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Tropical Animal Health and Production

, Volume 48, Issue 7, pp 1381–1386

First Online: 16 June 2016Received: 12 April 2016Accepted: 08 June 2016

Abstract

Tropical theileriosis, caused by Theileria annulata, is the most economically important disease of domestic buffaloes and causing major losses in livestock production in Iran. Sialic acids are often involved in interaction between the cells and the infectious agents by regulating the molecular relations as well as mediating a variety of cell-cell adhesion processes in the immune response. This study was conducted to assess the effect of T. annulata infection on sialic acid concentration in blood sera in naturally infected buffaloes. T. annulata-infected n = 22 and uninfected control n = 20 adult buffaloes were selected. Theileria infection was revealed by Giemsa-stained peripheral blood and was confirmed by nested-PCR using T. annulata-specific primers. Based on the detected parasitemia, the infected animals were subgrouped into low <1 %, moderate 1–3 %, high 3–5 %, and very high >5 %. Hematological parameters and the concentrations of total sialic acid TSA, lipid-bound sialic acid LBSA, and protein-bound sialic acid PBSA were measured and correlated to parasitemia. The results showed significant differences P < 0.05 in red blood cells RBCs, packed cell volume PCV, hemoglobin Hb, and sialic acid concentrations between infected and control groups. As the parasitemia increased accordingly, a significant decrease in RBCs, PCV, Hb and increase in the mean corpuscular volume MCV, mean corpuscular hemoglobin concentration MCHC, and serum sialic acids was observed. We concluded that T. annulata infection could elevate the serum sialic acid concentrations. The increased levels of serum sialic acid concentrations during parasitemia presumably stimulate the host immune response and influence the parasite-host cell adhesion.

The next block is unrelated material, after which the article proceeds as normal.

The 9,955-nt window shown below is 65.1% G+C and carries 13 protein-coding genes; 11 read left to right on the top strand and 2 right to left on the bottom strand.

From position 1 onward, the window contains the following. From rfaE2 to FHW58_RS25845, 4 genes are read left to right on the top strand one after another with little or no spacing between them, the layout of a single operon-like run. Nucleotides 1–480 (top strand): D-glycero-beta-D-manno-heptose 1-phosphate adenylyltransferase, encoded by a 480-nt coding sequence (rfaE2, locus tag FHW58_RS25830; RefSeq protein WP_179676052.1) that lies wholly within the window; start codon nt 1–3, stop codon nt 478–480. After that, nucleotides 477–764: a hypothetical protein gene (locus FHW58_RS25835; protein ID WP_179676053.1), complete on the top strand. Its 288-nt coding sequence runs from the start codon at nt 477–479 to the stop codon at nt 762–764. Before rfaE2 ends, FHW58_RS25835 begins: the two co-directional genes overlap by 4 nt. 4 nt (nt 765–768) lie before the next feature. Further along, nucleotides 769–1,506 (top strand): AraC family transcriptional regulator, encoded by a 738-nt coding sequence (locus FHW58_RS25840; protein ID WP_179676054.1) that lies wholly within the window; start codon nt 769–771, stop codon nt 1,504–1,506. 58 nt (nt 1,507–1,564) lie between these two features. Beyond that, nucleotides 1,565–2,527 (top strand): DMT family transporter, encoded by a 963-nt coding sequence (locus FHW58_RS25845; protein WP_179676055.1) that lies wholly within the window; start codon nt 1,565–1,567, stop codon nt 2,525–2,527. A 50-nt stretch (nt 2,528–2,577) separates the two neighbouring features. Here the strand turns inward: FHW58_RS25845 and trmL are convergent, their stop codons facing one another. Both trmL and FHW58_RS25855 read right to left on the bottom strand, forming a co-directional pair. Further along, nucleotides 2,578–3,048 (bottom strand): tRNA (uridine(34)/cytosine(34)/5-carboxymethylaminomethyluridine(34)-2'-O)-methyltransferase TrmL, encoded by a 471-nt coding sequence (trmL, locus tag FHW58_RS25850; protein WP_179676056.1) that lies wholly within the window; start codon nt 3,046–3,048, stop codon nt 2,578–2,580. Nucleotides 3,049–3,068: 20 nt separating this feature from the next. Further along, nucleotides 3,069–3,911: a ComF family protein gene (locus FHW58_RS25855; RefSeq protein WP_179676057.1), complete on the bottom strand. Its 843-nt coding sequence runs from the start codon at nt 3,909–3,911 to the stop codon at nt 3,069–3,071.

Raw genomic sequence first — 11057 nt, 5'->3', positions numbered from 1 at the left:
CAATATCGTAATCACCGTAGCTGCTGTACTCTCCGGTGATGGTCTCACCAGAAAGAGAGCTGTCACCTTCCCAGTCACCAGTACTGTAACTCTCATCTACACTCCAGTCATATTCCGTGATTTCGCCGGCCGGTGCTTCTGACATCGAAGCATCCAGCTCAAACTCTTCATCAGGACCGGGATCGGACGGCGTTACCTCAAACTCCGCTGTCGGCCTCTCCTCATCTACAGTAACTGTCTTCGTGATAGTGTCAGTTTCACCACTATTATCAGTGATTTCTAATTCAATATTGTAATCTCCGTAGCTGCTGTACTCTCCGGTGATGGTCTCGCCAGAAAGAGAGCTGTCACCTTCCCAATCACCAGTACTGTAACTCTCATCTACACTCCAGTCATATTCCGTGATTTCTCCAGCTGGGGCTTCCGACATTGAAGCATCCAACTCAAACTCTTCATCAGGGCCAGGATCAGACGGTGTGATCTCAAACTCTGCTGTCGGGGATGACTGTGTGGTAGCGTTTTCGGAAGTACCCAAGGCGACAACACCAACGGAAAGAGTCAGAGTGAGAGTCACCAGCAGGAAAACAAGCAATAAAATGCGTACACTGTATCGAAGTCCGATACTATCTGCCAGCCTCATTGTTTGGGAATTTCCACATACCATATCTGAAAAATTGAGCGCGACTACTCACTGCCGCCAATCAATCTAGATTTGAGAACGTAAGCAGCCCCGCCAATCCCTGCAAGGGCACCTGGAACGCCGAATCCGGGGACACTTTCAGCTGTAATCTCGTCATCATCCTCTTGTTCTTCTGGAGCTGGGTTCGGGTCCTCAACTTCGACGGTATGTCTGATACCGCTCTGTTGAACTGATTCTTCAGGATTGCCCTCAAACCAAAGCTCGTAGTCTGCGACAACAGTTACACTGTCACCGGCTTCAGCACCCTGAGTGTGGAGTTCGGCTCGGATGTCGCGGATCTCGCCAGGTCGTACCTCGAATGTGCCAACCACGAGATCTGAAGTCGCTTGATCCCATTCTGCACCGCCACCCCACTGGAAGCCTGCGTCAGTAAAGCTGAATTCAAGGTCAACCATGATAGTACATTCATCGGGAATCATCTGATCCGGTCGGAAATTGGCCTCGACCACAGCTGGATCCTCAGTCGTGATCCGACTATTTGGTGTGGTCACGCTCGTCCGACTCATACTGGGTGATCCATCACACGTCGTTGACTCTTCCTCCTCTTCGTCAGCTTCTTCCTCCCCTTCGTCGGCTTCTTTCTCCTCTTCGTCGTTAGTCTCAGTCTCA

KeywordsSialic acid Buffaloe Theileria annulata Parasitemia  Download fulltext PDF



Autor: Bijan Esmaeilnejad - Seyyed Meysam Abtahi Froushani

Fuente: https://link.springer.com/



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